Seven out of ten users of logistics services reckon that using third party logistics providers has contributed to overall logistics costs reductions, according to the 20th annual Third Party Logistics Study.
Not only that, 83 per cent of customers said the use of 3PLs had contributed to improved customer service.
However, the survey suggests that logistics providers are significantly more enthusiastic about the benefits. 85 per cent of 3PLs said the use of 3PL services had contributed to overall logistics cost reductions, and 94 per cent said use of 3PLs had contributed to improved customer service.
The study is the work of Capgemini, Penn State University, Penske Logistics and Korn Ferry International and is based on information from 267 respondents involved in global logistics operations notably in the US, Europe and Asia. About half the respondents were users of logistics services, while 40 per cent were logistics providers. The other 12 per cent were defined as non-users.
While the results are generally fairly encouraging for 3Pls, for example, 73 per cent of users said they were increasing their use of outsourced logistics services. That’s up from last year’s figure of 68 per cent.
But the number of companies taking logistics operations back in house has also risen – from 26 per cent last year to 35 per cent this year. And there is also evidence that companies are reducing the number of 3PLs that they are using. Some 57 per cent said they are consolidating compared to 53 per cent last year.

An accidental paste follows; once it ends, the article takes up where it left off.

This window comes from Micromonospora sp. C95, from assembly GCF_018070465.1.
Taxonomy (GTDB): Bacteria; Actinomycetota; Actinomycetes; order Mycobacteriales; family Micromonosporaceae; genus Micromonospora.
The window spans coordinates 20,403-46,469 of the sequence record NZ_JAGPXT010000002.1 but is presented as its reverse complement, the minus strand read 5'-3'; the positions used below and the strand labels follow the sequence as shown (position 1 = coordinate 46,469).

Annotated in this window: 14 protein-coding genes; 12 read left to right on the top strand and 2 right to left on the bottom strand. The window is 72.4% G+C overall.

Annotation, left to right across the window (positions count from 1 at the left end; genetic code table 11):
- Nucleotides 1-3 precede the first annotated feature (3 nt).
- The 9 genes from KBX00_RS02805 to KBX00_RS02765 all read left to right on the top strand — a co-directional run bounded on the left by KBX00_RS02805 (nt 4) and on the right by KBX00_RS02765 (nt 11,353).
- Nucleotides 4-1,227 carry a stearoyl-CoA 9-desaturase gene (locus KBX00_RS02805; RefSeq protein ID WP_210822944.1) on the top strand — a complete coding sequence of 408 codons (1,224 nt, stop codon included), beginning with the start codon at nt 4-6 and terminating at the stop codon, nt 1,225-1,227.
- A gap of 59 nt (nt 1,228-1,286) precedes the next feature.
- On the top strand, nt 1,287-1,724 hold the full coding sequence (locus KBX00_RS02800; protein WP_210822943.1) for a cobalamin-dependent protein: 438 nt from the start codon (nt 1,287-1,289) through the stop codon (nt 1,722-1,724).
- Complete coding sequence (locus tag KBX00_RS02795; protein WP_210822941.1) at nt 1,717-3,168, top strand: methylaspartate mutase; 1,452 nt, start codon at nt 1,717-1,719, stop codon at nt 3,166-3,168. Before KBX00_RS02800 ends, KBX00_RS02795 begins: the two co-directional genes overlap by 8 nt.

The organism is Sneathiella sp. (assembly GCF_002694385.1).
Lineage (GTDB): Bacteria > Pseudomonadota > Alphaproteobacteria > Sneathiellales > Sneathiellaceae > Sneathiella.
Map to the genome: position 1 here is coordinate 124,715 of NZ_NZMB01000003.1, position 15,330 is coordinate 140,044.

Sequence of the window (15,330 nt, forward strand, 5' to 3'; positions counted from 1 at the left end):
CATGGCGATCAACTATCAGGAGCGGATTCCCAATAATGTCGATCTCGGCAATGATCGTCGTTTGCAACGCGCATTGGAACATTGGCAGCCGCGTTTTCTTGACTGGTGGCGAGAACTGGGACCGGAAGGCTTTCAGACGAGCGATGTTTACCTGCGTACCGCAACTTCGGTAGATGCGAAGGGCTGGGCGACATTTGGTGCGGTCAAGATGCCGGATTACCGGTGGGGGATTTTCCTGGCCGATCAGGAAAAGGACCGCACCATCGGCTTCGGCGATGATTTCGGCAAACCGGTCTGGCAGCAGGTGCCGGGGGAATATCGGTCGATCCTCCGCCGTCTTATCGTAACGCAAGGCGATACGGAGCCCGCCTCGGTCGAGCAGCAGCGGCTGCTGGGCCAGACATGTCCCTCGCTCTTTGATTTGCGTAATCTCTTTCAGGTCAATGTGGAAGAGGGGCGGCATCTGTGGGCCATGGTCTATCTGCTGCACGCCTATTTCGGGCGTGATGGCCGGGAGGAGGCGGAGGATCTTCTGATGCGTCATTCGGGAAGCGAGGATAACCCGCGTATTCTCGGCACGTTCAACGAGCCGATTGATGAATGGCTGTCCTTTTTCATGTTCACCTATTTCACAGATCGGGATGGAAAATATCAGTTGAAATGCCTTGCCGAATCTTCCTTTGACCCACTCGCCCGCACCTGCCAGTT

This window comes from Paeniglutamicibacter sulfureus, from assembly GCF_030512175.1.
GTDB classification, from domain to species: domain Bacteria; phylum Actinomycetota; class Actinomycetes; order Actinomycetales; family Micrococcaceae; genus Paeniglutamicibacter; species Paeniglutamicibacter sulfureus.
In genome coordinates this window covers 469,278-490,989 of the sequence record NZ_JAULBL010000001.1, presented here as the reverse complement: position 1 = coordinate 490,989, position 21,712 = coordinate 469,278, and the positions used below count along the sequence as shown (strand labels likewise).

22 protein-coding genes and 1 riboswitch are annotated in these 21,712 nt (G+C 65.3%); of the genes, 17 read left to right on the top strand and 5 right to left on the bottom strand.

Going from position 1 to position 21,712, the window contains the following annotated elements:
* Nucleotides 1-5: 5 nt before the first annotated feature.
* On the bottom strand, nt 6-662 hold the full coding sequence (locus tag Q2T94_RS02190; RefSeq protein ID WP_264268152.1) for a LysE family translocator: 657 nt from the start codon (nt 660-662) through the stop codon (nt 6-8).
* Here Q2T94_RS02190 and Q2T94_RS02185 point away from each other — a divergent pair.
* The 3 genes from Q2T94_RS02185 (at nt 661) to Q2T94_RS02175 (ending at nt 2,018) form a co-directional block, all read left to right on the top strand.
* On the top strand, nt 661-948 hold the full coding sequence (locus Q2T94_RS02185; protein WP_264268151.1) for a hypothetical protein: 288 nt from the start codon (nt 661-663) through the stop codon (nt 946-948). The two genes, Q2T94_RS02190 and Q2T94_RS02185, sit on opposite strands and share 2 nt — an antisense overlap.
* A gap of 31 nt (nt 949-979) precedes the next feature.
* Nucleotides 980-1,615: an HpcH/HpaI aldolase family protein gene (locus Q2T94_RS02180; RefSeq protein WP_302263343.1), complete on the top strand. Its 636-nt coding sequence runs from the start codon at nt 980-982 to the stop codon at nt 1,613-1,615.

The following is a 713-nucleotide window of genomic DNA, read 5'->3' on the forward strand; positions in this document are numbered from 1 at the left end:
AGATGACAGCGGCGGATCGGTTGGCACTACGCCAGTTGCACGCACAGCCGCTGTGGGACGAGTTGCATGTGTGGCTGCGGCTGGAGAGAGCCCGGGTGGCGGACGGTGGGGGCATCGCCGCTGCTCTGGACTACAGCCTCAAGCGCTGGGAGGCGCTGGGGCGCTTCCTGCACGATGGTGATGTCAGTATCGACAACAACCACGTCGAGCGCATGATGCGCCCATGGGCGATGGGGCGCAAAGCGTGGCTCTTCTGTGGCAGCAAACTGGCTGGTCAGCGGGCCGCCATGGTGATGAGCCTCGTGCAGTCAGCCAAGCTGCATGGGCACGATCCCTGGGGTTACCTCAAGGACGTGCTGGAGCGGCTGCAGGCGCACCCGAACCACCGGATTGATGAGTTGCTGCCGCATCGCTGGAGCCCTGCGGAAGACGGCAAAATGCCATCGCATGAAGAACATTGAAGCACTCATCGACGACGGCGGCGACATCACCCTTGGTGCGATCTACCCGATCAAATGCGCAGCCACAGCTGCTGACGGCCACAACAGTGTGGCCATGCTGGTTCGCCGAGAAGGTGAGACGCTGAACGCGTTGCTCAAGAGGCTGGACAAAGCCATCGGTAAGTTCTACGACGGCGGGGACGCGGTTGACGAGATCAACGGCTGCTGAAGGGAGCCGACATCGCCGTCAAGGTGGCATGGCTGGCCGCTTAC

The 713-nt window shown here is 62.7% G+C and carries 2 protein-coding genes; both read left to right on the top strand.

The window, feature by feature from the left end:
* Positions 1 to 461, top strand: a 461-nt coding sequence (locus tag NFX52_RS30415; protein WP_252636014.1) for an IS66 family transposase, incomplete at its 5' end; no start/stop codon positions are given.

The report suggests that both 3PLs and shippers are becoming more proficient at what they do to enhance the quality of 3PL relationships. Most 3PLs are achieving a better focus on what they do best, and on what core competencies they can provide to enhance the functioning of customers’ supply chains.
Nevertheless, it is clear that there is no room for complacency. Tactical buying is still a major factor in the market – in fact 37 per cent of buyers described themselves at “tactical” as opposed to 43 per cent who regarded themselves as “strategic”. The remaining 20 per cent had a foot in both camps.
This all suggests that there is scope for improvement in the relationships between users of logistics services and third party logistics providers. But who will make the first move?